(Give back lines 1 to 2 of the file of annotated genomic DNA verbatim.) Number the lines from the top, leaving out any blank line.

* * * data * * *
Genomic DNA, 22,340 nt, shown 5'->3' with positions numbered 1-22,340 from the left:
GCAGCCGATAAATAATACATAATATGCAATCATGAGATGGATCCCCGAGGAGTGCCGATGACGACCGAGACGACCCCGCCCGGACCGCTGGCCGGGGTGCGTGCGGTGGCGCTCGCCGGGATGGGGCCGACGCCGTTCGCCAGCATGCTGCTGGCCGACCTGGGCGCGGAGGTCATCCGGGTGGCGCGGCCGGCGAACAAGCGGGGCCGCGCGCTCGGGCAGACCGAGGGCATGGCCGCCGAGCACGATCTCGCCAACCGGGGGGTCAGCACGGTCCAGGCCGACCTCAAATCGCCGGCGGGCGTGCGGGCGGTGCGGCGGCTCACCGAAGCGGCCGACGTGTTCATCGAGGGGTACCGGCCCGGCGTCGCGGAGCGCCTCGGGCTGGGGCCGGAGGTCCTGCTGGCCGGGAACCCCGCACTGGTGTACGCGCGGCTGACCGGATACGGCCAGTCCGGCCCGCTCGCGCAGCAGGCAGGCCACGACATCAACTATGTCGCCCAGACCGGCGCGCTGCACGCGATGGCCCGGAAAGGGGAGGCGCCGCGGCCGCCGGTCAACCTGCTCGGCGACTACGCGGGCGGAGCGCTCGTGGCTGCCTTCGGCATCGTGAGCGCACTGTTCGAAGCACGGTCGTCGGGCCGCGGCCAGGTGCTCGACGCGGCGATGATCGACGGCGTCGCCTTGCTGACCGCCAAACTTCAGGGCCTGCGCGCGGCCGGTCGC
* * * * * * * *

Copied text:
Genomic DNA, 22,340 nt, shown 5'->3' with positions numbered 1-22,340 from the left:
GCAGCCGATAAATAATACATAATATGCAATCATGAGATGGATCCCCGAGGAGTGCCGATGACGACCGAGACGACCCCGCCCGGACCGCTGGCCGGGGTGCGTGCGGTGGCGCTCGCCGGGATGGGGCCGACGCCGTTCGCCAGCATGCTGCTGGCCGACCTGGGCGCGGAGGTCATCCGGGTGGCGCGGCCGGCGAACAAGCGGGGCCGCGCGCTCGGGCAGACCGAGGGCATGGCCGCCGAGCACGATCTCGCCAACCGGGGGGTCAGCACGGTCCAGGCCGACCTCAAATCGCCGGCGGGCGTGCGGGCGGTGCGGCGGCTCACCGAAGCGGCCGACGTGTTCATCGAGGGGTACCGGCCCGGCGTCGCGGAGCGCCTCGGGCTGGGGCCGGAGGTCCTGCTGGCCGGGAACCCCGCACTGGTGTACGCGCGGCTGACCGGATACGGCCAGTCCGGCCCGCTCGCGCAGCAGGCAGGCCACGACATCAACTATGTCGCCCAGACCGGCGCGCTGCACGCGATGGCCCGGAAAGGGGAGGCGCCGCGGCCGCCGGTCAACCTGCTCGGCGACTACGCGGGCGGAGCGCTCGTGGCTGCCTTCGGCATCGTGAGCGCACTGTTCGAAGCACGGTCGTCGGGCCGCGGCCAGGTGCTCGACGCGGCGATGATCGACGGCGTCGCCTTGCTGACCGCCAAACTTCAGGGCCTGCGCGCGGCCGGTCGC